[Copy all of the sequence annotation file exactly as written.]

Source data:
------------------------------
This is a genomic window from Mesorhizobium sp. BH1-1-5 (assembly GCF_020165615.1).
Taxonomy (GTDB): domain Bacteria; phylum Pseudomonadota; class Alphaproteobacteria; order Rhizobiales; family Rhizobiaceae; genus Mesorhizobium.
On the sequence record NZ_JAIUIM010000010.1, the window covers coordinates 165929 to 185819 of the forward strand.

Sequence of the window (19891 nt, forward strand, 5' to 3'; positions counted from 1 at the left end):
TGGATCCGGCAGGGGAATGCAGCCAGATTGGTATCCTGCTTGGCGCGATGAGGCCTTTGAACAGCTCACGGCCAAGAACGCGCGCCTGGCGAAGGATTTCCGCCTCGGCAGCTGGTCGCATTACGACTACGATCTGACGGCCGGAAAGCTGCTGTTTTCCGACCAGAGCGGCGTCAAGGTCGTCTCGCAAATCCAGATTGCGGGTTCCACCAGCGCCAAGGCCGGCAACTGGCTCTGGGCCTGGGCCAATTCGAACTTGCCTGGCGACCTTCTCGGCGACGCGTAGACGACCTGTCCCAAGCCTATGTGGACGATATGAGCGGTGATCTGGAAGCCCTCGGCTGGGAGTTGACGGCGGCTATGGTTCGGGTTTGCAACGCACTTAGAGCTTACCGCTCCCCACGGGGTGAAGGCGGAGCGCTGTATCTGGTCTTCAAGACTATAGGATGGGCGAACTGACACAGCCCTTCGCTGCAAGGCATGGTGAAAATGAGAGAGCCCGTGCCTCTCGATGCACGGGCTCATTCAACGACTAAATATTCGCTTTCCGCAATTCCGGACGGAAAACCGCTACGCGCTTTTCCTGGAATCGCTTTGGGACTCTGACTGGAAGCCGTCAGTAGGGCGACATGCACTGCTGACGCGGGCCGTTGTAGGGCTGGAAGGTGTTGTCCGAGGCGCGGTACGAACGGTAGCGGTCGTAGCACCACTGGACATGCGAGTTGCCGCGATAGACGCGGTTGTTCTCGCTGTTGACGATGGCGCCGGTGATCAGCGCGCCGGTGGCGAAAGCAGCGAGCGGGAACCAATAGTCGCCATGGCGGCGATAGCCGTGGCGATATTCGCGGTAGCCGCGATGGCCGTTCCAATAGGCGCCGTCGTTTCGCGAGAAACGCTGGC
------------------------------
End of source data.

This is a genomic window from Mesorhizobium sp. BH1-1-5 (assembly GCF_020165615.1).
Taxonomy (GTDB): domain Bacteria; phylum Pseudomonadota; class Alphaproteobacteria; order Rhizobiales; family Rhizobiaceae; genus Mesorhizobium.
On the sequence record NZ_JAIUIM010000010.1, the window covers coordinates 165929 to 185819 of the forward strand.

Sequence of the window (19891 nt, forward strand, 5' to 3'; positions counted from 1 at the left end):
TGGATCCGGCAGGGGAATGCAGCCAGATTGGTATCCTGCTTGGCGCGATGAGGCCTTTGAACAGCTCACGGCCAAGAACGCGCGCCTGGCGAAGGATTTCCGCCTCGGCAGCTGGTCGCATTACGACTACGATCTGACGGCCGGAAAGCTGCTGTTTTCCGACCAGAGCGGCGTCAAGGTCGTCTCGCAAATCCAGATTGCGGGTTCCACCAGCGCCAAGGCCGGCAACTGGCTCTGGGCCTGGGCCAATTCGAACTTGCCTGGCGACCTTCTCGGCGACGCGTAGACGACCTGTCCCAAGCCTATGTGGACGATATGAGCGGTGATCTGGAAGCCCTCGGCTGGGAGTTGACGGCGGCTATGGTTCGGGTTTGCAACGCACTTAGAGCTTACCGCTCCCCACGGGGTGAAGGCGGAGCGCTGTATCTGGTCTTCAAGACTATAGGATGGGCGAACTGACACAGCCCTTCGCTGCAAGGCATGGTGAAAATGAGAGAGCCCGTGCCTCTCGATGCACGGGCTCATTCAACGACTAAATATTCGCTTTCCGCAATTCCGGACGGAAAACCGCTACGCGCTTTTCCTGGAATCGCTTTGGGACTCTGACTGGAAGCCGTCAGTAGGGCGACATGCACTGCTGACGCGGGCCGTTGTAGGGCTGGAAGGTGTTGTCCGAGGCGCGGTACGAACGGTAGCGGTCGTAGCACCACTGGACATGCGAGTTGCCGCGATAGACGCGGTTGTTCTCGCTGTTGACGATGGCGCCGGTGATCAGCGCGCCGGTGGCGAAAGCAGCGAGCGGGAACCAATAGTCGCCATGGCGGCGATAGCCGTGGCGATATTCGCGGTAGCCGCGATGGCCGTTCCAATAGGCGCCGTCGTTTCGCGAGAAACGCTGGC